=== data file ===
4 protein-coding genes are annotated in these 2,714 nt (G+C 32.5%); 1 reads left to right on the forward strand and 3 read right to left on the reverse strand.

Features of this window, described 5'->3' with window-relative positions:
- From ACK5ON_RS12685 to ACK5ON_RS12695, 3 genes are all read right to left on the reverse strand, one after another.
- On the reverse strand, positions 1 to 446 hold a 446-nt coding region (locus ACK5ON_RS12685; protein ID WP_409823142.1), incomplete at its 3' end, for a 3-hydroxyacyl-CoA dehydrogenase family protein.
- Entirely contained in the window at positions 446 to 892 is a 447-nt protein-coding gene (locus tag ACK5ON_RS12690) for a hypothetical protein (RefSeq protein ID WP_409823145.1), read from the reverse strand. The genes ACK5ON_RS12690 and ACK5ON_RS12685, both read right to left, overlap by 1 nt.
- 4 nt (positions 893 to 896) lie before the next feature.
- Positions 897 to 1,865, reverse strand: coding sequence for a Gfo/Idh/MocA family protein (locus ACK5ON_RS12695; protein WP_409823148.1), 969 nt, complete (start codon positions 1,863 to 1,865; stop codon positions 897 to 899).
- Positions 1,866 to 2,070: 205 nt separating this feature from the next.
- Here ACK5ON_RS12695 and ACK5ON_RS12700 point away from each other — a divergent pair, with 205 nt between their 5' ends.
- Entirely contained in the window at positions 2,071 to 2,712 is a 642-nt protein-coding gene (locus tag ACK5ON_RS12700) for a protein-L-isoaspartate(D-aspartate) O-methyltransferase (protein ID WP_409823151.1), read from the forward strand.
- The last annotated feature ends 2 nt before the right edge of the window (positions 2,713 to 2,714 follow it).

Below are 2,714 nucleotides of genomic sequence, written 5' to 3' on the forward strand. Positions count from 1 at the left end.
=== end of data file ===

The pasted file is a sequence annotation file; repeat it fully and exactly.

4 protein-coding genes are annotated in these 2,714 nt (G+C 32.5%); 1 reads left to right on the forward strand and 3 read right to left on the reverse strand.

Features of this window, described 5'->3' with window-relative positions:
- From ACK5ON_RS12685 to ACK5ON_RS12695, 3 genes are all read right to left on the reverse strand, one after another.
- On the reverse strand, positions 1 to 446 hold a 446-nt coding region (locus ACK5ON_RS12685; protein ID WP_409823142.1), incomplete at its 3' end, for a 3-hydroxyacyl-CoA dehydrogenase family protein.
- Entirely contained in the window at positions 446 to 892 is a 447-nt protein-coding gene (locus tag ACK5ON_RS12690) for a hypothetical protein (RefSeq protein ID WP_409823145.1), read from the reverse strand. The genes ACK5ON_RS12690 and ACK5ON_RS12685, both read right to left, overlap by 1 nt.
- 4 nt (positions 893 to 896) lie before the next feature.
- Positions 897 to 1,865, reverse strand: coding sequence for a Gfo/Idh/MocA family protein (locus ACK5ON_RS12695; protein WP_409823148.1), 969 nt, complete (start codon positions 1,863 to 1,865; stop codon positions 897 to 899).
- Positions 1,866 to 2,070: 205 nt separating this feature from the next.
- Here ACK5ON_RS12695 and ACK5ON_RS12700 point away from each other — a divergent pair, with 205 nt between their 5' ends.
- Entirely contained in the window at positions 2,071 to 2,712 is a 642-nt protein-coding gene (locus tag ACK5ON_RS12700) for a protein-L-isoaspartate(D-aspartate) O-methyltransferase (protein ID WP_409823151.1), read from the forward strand.
- The last annotated feature ends 2 nt before the right edge of the window (positions 2,713 to 2,714 follow it).

Below are 2,714 nucleotides of genomic sequence, written 5' to 3' on the forward strand. Positions count from 1 at the left end.